indulgence

Robert Lowell: On "Dream Song 29"

 

[Lowell’s review of 77 Dream Songs appeared in the prestigious (and newly-created) New York Review of Books. He concluded by quoting all of Dream Song 29 and adding these closing remarks:]

The voice of the man becomes one with the voice of the child here, as their combined rhythm sobs through remorse, wonder, and nightmare. It’s as if two widely separated parts of a man’s life had somehow fused. It goes through the slow words of "Henry could not make good," to the accusing solemnity of the Sienese face, to the frozen, automatic counting of the limbs, the counting of the bodies, to the terrible charm and widening meaning of the final line.

77 Dream Songs is a hazardous, imperfect book. One would need to see the unpublished parts to decide how well it fills out as a whole. As it stands, the main faults of this selection are the threat of mannerism, and worse—disintegration. How often one chafes at the relentless indulgence, and cannot tell the what or why of a passage. And yet one must give in. All is risk and variety here. This great Pierrot’s universe is more tearful and funny than we can easily bear.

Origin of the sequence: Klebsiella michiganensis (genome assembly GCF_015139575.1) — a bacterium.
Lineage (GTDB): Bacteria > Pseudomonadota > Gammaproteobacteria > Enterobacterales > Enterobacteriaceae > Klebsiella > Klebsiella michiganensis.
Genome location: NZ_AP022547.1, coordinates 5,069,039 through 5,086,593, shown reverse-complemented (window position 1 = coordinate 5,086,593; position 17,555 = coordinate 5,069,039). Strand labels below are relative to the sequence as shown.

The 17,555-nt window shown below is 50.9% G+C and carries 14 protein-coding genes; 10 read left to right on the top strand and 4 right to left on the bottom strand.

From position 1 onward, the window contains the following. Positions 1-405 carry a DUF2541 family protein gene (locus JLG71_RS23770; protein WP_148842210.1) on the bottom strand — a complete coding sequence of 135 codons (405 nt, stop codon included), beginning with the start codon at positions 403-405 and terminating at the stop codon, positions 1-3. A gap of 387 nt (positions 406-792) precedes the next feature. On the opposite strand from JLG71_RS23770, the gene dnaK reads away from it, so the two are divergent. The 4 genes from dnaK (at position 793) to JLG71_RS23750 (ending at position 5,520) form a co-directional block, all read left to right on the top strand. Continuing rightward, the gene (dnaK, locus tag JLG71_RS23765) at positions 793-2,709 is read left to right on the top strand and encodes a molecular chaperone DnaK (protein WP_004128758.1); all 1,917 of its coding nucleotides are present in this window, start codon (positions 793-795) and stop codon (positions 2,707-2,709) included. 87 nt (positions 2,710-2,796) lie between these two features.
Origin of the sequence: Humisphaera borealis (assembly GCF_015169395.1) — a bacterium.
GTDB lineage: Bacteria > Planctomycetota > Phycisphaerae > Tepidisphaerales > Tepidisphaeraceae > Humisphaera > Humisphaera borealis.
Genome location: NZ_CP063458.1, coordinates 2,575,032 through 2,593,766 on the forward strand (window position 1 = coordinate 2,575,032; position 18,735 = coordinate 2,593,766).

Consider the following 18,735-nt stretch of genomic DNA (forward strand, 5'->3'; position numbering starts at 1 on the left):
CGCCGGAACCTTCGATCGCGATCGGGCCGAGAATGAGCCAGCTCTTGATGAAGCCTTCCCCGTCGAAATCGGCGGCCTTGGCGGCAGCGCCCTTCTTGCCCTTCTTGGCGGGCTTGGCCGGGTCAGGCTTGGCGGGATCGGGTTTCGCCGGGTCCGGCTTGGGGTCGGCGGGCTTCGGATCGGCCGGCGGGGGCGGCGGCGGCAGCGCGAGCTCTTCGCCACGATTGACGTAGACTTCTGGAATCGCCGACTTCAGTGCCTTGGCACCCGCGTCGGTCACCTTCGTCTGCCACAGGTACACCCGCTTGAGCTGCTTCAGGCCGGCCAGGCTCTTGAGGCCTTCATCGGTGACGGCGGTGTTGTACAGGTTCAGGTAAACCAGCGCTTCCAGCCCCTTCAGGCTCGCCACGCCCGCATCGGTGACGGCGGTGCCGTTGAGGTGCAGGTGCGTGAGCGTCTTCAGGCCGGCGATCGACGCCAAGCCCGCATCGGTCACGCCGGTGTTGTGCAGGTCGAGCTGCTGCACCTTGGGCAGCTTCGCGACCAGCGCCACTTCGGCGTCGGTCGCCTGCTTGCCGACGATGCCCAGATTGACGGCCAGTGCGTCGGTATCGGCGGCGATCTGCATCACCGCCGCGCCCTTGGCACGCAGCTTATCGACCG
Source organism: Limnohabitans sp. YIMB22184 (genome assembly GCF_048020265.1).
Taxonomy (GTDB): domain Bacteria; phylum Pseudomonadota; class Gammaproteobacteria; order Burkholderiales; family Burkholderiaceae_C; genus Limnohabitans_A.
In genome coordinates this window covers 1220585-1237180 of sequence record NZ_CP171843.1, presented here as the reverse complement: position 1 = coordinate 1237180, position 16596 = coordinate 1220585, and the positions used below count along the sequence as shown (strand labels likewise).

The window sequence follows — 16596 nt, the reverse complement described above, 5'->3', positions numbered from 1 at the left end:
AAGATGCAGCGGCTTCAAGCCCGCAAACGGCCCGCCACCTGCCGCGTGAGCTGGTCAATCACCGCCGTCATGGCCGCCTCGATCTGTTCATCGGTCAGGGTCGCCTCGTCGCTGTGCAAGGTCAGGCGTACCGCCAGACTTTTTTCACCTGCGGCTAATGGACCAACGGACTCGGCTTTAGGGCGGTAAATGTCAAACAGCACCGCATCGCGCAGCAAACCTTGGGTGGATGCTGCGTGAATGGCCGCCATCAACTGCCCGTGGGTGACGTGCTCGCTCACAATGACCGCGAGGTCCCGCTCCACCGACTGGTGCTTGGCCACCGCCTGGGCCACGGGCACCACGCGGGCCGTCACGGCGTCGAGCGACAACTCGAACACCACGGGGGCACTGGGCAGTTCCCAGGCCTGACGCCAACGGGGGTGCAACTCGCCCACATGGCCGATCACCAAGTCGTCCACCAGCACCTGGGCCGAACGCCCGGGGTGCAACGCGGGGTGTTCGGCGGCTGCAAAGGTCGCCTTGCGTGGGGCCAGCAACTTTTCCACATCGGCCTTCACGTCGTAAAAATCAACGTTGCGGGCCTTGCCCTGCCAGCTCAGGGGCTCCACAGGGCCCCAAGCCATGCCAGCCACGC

From Robert Lowell, "John Berryman" in Robert Giroux, Ed., Collected Prose (New York: Farrar, Straus & Giroux, 1987) 110-111.

 

From Robert Lowell, "John Berryman" in Robert Giroux, Ed., Collected Prose (New York: Farrar, Straus & Giroux, 1987) 110-111.